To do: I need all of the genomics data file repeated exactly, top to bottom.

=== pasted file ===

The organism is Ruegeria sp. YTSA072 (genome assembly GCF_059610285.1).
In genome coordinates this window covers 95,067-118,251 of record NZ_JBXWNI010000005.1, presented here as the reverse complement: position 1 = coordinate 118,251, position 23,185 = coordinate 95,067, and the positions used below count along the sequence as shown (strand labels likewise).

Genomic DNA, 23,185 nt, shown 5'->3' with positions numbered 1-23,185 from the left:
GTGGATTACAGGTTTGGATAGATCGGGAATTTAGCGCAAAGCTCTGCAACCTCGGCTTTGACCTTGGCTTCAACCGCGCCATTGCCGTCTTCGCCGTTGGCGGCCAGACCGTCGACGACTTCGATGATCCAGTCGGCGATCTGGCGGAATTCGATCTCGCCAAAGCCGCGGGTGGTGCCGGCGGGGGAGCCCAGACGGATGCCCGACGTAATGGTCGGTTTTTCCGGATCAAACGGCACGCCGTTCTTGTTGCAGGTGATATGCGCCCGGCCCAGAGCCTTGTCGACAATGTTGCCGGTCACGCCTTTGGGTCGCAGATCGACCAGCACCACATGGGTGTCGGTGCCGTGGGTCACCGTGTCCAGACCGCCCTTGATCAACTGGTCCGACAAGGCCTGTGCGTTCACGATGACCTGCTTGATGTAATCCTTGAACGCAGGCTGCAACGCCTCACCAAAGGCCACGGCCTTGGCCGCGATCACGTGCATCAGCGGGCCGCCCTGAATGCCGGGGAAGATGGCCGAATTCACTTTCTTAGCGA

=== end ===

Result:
The organism is Ruegeria sp. YTSA072 (genome assembly GCF_059610285.1).
In genome coordinates this window covers 95,067-118,251 of record NZ_JBXWNI010000005.1, presented here as the reverse complement: position 1 = coordinate 118,251, position 23,185 = coordinate 95,067, and the positions used below count along the sequence as shown (strand labels likewise).

Genomic DNA, 23,185 nt, shown 5'->3' with positions numbered 1-23,185 from the left:
GTGGATTACAGGTTTGGATAGATCGGGAATTTAGCGCAAAGCTCTGCAACCTCGGCTTTGACCTTGGCTTCAACCGCGCCATTGCCGTCTTCGCCGTTGGCGGCCAGACCGTCGACGACTTCGATGATCCAGTCGGCGATCTGGCGGAATTCGATCTCGCCAAAGCCGCGGGTGGTGCCGGCGGGGGAGCCCAGACGGATGCCCGACGTAATGGTCGGTTTTTCCGGATCAAACGGCACGCCGTTCTTGTTGCAGGTGATATGCGCCCGGCCCAGAGCCTTGTCGACAATGTTGCCGGTCACGCCTTTGGGTCGCAGATCGACCAGCACCACATGGGTGTCGGTGCCGTGGGTCACCGTGTCCAGACCGCCCTTGATCAACTGGTCCGACAAGGCCTGTGCGTTCACGATGACCTGCTTGATGTAATCCTTGAACGCAGGCTGCAACGCCTCACCAAAGGCCACGGCCTTGGCCGCGATCACGTGCATCAGCGGGCCGCCCTGAATGCCGGGGAAGATGGCCGAATTCACTTTCTTAGCGA